The scheme is designed to let content owners quickly and easily launch Roku streaming channels without having to manually build and code them.
Roku Direct Publisher is supported by online video platform providers like Brightcove, Kaltura and Ooyala and content owners who use Roku Direct Publisher will have their content automatically included in Roku’s universal search function, in countries where it is available, making their videos more discoverable.
“Traditionally the way that one gets their content onto a TV platform or mobile platform is to custom develop an app, or what we call a channel,” said director of product management for the Roku OS, Bill Shapiro, speaking to DTVE.
“We are introducing a new way for content owners to get their content onto the Roku platform without having to create a channel or having to build an app, without having to write any code – which should allow them to be able to much more easily publish their content to Roku, as well as have a great user experience around that content.”
Roku will initially support an advertising-based monetisation model where it will allow the publisher to provide their own ad information ad server information and insert adverts into their content.
In the US Roku also handles inserting ads for publisher partners, and Shapiro said that this “may extend into Europe and elsewhere in the future”.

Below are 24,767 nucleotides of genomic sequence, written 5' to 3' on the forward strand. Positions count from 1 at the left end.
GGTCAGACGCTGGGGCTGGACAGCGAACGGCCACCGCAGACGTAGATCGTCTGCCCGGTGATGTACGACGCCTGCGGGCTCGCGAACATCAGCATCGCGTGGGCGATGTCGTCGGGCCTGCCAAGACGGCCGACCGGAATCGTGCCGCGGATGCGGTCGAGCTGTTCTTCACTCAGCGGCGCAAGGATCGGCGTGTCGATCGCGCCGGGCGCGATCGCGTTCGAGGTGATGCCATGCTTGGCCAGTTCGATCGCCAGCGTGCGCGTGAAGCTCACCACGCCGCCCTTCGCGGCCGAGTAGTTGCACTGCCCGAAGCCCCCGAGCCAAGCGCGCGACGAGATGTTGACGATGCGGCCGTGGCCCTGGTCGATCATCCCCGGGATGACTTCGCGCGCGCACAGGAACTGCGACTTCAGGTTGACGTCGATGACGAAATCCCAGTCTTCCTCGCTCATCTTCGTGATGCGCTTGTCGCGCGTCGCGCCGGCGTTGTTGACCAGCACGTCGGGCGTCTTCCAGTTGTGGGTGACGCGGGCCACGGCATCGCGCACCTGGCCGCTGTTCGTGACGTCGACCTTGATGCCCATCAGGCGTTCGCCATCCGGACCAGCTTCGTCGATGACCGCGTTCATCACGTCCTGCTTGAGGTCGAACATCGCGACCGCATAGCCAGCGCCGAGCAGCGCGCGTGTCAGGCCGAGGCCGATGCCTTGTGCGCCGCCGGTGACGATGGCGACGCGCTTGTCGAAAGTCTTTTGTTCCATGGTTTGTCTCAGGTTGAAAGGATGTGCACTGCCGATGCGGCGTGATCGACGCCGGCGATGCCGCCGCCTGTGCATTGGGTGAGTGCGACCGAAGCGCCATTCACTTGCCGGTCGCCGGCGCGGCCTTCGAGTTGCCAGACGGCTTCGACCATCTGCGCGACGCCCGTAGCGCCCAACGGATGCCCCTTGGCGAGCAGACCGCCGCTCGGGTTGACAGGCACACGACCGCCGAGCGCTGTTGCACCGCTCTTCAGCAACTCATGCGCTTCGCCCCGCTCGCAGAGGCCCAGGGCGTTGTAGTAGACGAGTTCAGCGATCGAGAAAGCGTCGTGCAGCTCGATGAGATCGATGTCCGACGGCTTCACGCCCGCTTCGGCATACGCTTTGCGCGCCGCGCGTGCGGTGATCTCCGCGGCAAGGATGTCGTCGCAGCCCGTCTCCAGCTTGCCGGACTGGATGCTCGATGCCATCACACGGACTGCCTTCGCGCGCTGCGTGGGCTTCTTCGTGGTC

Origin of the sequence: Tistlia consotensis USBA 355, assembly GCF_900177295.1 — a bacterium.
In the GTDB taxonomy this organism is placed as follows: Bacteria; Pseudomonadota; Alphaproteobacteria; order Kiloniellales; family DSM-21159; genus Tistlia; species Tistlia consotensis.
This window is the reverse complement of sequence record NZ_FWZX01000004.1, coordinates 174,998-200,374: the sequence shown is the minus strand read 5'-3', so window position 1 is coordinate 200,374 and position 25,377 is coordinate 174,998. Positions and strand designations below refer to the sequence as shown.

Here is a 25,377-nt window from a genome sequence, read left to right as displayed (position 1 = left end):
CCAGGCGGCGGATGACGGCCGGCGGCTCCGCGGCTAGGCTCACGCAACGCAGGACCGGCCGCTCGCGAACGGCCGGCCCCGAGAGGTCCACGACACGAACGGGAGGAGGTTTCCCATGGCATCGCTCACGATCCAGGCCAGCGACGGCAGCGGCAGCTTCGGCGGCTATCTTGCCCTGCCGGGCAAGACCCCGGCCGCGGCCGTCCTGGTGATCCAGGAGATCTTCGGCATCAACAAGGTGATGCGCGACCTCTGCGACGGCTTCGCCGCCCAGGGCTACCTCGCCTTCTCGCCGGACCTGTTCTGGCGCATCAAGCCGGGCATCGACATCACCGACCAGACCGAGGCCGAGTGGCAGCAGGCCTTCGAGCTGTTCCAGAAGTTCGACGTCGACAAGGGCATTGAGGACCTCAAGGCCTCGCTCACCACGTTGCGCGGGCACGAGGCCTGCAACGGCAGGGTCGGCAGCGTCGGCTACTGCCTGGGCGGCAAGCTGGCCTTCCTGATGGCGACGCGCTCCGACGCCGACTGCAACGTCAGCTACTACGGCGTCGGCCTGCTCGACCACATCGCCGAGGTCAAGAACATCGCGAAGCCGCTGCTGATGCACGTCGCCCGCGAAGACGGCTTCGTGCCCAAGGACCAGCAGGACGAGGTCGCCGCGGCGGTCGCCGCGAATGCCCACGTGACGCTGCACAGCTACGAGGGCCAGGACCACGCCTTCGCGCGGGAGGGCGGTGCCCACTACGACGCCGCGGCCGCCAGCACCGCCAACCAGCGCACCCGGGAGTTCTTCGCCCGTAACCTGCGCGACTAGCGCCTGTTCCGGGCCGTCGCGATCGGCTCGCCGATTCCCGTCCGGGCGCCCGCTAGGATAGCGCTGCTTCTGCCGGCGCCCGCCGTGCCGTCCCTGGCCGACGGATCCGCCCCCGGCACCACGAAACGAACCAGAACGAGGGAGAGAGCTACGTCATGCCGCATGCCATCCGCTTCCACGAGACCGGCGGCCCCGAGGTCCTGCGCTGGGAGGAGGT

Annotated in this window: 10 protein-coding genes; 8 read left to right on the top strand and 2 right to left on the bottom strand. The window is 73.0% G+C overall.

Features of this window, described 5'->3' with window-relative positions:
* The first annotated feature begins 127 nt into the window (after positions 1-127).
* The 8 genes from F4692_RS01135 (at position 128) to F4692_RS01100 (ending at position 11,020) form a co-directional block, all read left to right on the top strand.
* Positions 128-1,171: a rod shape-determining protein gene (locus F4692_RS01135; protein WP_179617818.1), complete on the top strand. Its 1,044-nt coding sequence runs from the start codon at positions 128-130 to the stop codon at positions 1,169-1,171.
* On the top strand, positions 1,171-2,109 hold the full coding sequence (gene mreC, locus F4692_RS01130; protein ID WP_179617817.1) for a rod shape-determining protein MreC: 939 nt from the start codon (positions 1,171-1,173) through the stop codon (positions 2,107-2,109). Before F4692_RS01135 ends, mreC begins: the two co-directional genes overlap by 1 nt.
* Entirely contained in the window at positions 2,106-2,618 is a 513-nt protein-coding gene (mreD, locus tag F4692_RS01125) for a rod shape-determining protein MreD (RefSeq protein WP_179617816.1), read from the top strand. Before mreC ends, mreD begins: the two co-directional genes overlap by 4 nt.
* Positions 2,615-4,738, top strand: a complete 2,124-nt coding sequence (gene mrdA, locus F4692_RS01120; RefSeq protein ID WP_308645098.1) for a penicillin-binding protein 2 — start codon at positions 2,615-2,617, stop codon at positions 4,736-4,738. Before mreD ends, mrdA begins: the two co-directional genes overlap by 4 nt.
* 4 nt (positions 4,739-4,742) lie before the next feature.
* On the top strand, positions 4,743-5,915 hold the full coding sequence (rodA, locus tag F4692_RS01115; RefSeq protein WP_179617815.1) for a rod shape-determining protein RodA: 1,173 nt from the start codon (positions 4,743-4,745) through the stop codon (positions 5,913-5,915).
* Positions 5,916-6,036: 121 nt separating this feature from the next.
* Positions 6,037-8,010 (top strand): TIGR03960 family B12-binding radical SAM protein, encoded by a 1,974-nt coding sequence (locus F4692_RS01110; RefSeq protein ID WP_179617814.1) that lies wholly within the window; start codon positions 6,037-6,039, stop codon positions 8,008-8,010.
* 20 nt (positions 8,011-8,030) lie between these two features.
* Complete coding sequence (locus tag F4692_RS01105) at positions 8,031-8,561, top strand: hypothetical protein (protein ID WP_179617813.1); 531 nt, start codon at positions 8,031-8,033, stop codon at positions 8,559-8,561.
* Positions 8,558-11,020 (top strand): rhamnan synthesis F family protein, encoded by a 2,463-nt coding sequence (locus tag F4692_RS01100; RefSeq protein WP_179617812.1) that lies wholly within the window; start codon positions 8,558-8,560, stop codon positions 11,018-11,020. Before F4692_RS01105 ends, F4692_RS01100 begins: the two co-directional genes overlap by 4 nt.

Roku previously trialled the Direct Publisher programme in beta mode in the US with partners such as Mashable and Rolling Stone. It is now publicly available for the first time in the US as well as worldwide in countries where Roku has a retail presence.
Roku currently claims to have more than 10 million monthly active accounts worldwide and sells its streaming players in the US, Canada, Mexico, the UK and France. Roku additionally runs its Roku Powered programme in Germany, Austria, Italy and Australia and is soon to launch this in the Philippines.
Roku Search includes more than 100 channels in the US and is designed to give a cross-service rundown of content, ordered by what is free or the lowest price for viewers. In the UK the search function currently covers roughly eight channels, including Now TV, Netflix and Google Play.
The news comes a week after Roku introduced five new streaming devices in the US, Canada and Mexico in what it described as the biggest player launch in the company’s history.
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